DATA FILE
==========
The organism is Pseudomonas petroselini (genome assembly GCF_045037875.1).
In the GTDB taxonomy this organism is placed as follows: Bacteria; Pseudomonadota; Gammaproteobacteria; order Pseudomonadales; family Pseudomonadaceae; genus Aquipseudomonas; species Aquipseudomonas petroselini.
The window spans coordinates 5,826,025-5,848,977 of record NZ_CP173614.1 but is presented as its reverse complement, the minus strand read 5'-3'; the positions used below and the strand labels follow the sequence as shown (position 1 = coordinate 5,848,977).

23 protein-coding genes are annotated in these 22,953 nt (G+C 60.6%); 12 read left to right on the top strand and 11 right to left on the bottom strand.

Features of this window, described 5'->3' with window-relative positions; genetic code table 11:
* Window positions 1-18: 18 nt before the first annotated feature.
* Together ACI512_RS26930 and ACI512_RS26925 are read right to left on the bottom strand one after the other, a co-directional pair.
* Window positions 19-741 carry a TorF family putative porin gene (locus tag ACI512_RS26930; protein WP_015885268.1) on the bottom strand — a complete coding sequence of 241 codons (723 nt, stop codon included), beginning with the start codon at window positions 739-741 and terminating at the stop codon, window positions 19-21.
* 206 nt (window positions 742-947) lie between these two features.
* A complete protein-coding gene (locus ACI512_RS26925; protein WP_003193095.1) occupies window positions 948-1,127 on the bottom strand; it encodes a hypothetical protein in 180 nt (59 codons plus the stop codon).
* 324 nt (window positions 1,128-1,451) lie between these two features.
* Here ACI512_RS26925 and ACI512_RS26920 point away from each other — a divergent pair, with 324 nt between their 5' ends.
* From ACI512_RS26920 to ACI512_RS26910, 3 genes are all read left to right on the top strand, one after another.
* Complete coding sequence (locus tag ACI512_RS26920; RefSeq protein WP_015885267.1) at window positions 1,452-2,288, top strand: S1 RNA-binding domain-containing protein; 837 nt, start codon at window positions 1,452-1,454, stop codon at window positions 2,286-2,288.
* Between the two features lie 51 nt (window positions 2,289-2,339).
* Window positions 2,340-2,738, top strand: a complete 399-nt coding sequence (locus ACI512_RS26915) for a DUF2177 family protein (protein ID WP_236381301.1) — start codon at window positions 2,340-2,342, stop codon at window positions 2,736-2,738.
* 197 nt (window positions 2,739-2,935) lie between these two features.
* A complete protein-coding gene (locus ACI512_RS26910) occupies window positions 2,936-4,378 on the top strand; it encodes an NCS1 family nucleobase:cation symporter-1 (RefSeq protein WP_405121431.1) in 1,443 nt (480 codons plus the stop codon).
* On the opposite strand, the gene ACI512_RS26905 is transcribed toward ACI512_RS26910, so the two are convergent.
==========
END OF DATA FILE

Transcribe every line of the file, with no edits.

The organism is Pseudomonas petroselini (genome assembly GCF_045037875.1).
In the GTDB taxonomy this organism is placed as follows: Bacteria; Pseudomonadota; Gammaproteobacteria; order Pseudomonadales; family Pseudomonadaceae; genus Aquipseudomonas; species Aquipseudomonas petroselini.
The window spans coordinates 5,826,025-5,848,977 of record NZ_CP173614.1 but is presented as its reverse complement, the minus strand read 5'-3'; the positions used below and the strand labels follow the sequence as shown (position 1 = coordinate 5,848,977).

23 protein-coding genes are annotated in these 22,953 nt (G+C 60.6%); 12 read left to right on the top strand and 11 right to left on the bottom strand.

Features of this window, described 5'->3' with window-relative positions; genetic code table 11:
* Window positions 1-18: 18 nt before the first annotated feature.
* Together ACI512_RS26930 and ACI512_RS26925 are read right to left on the bottom strand one after the other, a co-directional pair.
* Window positions 19-741 carry a TorF family putative porin gene (locus tag ACI512_RS26930; protein WP_015885268.1) on the bottom strand — a complete coding sequence of 241 codons (723 nt, stop codon included), beginning with the start codon at window positions 739-741 and terminating at the stop codon, window positions 19-21.
* 206 nt (window positions 742-947) lie between these two features.
* A complete protein-coding gene (locus ACI512_RS26925; protein WP_003193095.1) occupies window positions 948-1,127 on the bottom strand; it encodes a hypothetical protein in 180 nt (59 codons plus the stop codon).
* 324 nt (window positions 1,128-1,451) lie between these two features.
* Here ACI512_RS26925 and ACI512_RS26920 point away from each other — a divergent pair, with 324 nt between their 5' ends.
* From ACI512_RS26920 to ACI512_RS26910, 3 genes are all read left to right on the top strand, one after another.
* Complete coding sequence (locus tag ACI512_RS26920; RefSeq protein WP_015885267.1) at window positions 1,452-2,288, top strand: S1 RNA-binding domain-containing protein; 837 nt, start codon at window positions 1,452-1,454, stop codon at window positions 2,286-2,288.
* Between the two features lie 51 nt (window positions 2,289-2,339).
* Window positions 2,340-2,738, top strand: a complete 399-nt coding sequence (locus ACI512_RS26915) for a DUF2177 family protein (protein ID WP_236381301.1) — start codon at window positions 2,340-2,342, stop codon at window positions 2,736-2,738.
* 197 nt (window positions 2,739-2,935) lie between these two features.
* A complete protein-coding gene (locus ACI512_RS26910) occupies window positions 2,936-4,378 on the top strand; it encodes an NCS1 family nucleobase:cation symporter-1 (RefSeq protein WP_405121431.1) in 1,443 nt (480 codons plus the stop codon).
* On the opposite strand, the gene ACI512_RS26905 is transcribed toward ACI512_RS26910, so the two are convergent.